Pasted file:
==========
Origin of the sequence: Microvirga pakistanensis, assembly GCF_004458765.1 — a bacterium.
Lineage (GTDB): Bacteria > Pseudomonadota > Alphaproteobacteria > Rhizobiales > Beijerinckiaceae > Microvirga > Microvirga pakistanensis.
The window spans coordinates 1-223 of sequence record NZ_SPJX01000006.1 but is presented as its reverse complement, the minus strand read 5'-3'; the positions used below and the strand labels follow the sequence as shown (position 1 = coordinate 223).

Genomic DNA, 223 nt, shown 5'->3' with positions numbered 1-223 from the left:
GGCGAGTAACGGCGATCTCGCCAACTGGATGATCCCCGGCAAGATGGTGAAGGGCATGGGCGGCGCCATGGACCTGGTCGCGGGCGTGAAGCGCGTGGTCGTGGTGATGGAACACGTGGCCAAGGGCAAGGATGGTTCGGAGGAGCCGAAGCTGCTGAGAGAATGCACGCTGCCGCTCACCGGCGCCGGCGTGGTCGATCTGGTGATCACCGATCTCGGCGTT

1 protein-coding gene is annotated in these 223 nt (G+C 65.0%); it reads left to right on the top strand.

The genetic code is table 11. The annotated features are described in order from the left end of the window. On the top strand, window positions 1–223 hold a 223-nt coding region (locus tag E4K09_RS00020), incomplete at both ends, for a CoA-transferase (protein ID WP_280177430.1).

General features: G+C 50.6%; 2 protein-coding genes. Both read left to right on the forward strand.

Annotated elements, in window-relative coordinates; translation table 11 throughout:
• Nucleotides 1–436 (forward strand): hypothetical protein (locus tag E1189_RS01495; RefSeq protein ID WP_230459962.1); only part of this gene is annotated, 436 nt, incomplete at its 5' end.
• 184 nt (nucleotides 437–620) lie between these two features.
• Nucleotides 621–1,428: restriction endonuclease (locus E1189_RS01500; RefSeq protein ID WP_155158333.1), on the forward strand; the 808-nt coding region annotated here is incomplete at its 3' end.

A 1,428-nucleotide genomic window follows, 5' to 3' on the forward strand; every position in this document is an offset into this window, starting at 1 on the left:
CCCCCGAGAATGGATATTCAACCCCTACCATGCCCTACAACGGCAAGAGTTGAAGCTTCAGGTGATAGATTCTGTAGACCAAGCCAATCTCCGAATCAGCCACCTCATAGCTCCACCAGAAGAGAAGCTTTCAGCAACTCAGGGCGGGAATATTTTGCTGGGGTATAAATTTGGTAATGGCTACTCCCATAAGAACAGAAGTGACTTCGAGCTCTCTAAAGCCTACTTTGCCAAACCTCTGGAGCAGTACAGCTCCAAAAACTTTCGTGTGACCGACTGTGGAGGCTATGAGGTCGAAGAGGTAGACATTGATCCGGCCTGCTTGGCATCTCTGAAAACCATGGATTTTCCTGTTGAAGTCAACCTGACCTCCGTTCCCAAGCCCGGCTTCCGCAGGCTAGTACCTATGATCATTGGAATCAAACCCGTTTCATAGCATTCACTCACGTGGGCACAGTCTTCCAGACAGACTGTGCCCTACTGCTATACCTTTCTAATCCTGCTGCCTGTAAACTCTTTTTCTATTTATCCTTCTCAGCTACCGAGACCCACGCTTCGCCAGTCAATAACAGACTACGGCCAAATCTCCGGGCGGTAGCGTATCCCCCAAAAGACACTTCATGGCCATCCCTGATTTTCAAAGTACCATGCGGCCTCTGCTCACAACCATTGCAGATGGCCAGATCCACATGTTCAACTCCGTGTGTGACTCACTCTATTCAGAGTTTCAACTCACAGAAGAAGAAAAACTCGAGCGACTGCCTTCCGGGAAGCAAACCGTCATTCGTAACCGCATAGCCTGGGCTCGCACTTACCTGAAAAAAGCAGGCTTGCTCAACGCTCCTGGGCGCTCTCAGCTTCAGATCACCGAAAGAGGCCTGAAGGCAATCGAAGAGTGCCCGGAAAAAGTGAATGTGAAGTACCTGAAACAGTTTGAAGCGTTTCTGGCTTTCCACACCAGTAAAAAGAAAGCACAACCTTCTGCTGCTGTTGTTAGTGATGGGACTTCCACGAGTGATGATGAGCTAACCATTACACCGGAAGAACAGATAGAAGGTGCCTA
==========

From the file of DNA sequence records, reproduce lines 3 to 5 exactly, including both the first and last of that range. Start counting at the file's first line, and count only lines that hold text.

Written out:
The window spans coordinates 1-223 of sequence record NZ_SPJX01000006.1 but is presented as its reverse complement, the minus strand read 5'-3'; the positions used below and the strand labels follow the sequence as shown (position 1 = coordinate 223).

Genomic DNA, 223 nt, shown 5'->3' with positions numbered 1-223 from the left:
GGCGAGTAACGGCGATCTCGCCAACTGGATGATCCCCGGCAAGATGGTGAAGGGCATGGGCGGCGCCATGGACCTGGTCGCGGGCGTGAAGCGCGTGGTCGTGGTGATGGAACACGTGGCCAAGGGCAAGGATGGTTCGGAGGAGCCGAAGCTGCTGAGAGAATGCACGCTGCCGCTCACCGGCGCCGGCGTGGTCGATCTGGTGATCACCGATCTCGGCGTT